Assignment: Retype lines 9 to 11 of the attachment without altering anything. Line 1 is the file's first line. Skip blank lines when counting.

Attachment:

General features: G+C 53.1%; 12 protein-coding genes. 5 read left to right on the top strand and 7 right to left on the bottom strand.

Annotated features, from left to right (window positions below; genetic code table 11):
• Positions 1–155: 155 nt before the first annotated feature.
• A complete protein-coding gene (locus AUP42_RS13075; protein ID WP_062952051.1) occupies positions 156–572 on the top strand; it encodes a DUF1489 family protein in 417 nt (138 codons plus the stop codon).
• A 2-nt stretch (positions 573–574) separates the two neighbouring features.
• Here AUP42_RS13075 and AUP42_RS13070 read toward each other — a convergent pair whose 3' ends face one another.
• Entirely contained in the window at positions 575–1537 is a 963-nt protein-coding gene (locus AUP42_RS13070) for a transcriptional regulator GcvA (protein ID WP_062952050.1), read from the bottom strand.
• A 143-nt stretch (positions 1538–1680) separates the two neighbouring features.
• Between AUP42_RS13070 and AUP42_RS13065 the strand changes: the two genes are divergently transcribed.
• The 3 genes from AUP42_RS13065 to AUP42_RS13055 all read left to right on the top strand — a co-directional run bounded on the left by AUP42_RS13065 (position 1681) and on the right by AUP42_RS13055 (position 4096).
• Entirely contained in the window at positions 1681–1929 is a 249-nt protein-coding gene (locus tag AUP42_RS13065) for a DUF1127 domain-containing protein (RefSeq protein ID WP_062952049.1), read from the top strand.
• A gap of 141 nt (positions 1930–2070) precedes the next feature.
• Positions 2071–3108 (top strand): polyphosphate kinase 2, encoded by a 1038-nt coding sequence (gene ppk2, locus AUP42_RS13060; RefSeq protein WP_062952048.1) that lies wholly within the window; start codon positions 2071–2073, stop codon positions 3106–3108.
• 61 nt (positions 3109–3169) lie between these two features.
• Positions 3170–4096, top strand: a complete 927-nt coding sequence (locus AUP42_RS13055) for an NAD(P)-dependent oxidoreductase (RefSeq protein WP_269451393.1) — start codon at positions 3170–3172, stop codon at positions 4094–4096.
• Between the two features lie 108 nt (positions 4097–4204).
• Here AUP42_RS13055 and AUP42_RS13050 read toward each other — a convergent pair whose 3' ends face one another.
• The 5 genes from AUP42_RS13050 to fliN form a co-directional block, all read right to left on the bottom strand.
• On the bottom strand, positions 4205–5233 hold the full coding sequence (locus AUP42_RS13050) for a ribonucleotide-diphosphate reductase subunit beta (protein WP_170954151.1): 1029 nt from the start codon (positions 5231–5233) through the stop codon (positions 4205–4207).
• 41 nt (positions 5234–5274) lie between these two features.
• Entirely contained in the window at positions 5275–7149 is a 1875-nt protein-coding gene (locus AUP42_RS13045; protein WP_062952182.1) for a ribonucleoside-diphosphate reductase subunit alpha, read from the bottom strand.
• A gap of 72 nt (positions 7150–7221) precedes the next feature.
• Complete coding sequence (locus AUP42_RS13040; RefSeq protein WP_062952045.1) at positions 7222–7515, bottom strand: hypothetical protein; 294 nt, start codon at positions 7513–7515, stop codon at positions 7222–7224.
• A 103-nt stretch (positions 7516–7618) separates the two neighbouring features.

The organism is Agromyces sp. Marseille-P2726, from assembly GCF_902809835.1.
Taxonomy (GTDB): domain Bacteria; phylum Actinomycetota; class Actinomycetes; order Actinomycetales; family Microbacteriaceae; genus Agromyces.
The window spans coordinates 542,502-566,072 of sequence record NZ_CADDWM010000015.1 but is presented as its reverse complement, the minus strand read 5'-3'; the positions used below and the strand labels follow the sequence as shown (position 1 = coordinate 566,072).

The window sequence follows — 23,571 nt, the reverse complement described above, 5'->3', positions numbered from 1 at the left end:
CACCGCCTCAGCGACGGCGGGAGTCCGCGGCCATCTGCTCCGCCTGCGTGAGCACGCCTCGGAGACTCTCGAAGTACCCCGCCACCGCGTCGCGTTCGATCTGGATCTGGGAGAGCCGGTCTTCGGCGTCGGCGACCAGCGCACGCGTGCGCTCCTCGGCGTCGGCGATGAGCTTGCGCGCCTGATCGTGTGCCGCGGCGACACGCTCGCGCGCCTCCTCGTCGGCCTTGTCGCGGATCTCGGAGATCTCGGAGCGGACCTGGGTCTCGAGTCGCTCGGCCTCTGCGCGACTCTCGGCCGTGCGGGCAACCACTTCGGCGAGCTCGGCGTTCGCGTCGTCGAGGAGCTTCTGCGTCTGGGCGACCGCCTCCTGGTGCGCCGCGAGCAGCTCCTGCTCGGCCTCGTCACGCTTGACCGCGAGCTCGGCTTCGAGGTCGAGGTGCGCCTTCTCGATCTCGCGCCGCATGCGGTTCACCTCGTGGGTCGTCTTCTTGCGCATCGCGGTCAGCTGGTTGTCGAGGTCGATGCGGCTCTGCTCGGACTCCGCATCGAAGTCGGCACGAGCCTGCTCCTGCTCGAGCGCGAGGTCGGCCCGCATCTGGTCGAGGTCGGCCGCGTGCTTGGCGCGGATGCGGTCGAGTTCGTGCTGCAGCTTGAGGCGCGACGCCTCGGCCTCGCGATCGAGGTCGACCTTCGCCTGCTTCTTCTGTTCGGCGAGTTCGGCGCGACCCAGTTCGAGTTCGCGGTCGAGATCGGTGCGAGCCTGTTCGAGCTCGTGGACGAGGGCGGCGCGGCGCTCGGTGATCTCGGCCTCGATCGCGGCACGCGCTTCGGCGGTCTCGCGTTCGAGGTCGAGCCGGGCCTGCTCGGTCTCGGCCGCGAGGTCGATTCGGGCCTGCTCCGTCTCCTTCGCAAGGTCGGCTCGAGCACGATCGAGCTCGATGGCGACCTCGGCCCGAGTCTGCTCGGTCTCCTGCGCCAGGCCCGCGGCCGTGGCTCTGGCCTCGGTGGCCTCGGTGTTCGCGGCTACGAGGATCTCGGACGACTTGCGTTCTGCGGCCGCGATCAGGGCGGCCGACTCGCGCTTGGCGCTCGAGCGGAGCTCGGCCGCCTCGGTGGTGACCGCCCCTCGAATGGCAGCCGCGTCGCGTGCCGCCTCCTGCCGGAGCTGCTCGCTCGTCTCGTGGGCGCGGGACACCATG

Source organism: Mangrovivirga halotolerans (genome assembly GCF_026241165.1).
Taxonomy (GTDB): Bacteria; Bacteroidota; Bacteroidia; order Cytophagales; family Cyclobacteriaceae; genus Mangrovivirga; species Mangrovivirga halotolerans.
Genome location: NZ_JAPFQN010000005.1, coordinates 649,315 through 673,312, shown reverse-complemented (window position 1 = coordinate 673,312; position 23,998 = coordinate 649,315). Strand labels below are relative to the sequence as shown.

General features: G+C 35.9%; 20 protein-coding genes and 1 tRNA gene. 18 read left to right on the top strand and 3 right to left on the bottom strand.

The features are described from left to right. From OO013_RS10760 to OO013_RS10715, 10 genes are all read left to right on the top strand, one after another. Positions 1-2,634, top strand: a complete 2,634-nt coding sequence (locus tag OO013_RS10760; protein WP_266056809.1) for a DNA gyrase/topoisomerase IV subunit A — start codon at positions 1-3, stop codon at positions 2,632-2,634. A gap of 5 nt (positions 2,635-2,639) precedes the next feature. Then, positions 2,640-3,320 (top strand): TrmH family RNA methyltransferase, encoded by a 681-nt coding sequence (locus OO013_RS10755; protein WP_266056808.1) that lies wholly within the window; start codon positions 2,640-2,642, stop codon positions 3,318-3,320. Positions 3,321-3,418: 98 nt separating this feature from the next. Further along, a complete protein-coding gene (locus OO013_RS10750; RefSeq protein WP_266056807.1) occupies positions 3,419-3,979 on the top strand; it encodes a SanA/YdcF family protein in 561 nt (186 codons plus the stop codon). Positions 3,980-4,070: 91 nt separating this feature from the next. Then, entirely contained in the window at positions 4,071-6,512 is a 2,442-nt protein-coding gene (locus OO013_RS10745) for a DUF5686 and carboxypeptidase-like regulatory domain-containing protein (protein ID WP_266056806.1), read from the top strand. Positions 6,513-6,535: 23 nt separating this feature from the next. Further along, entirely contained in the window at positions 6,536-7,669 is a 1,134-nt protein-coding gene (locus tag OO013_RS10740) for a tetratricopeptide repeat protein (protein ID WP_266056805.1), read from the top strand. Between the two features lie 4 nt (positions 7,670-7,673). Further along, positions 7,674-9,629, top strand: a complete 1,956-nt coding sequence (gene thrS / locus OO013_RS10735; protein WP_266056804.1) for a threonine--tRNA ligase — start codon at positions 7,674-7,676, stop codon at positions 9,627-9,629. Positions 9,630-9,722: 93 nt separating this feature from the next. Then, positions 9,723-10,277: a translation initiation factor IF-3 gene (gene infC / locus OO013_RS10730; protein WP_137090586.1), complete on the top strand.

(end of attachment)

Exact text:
• Between AUP42_RS13070 and AUP42_RS13065 the strand changes: the two genes are divergently transcribed.
• The 3 genes from AUP42_RS13065 to AUP42_RS13055 all read left to right on the top strand — a co-directional run bounded on the left by AUP42_RS13065 (position 1681) and on the right by AUP42_RS13055 (position 4096).
• Entirely contained in the window at positions 1681–1929 is a 249-nt protein-coding gene (locus tag AUP42_RS13065) for a DUF1127 domain-containing protein (RefSeq protein ID WP_062952049.1), read from the top strand.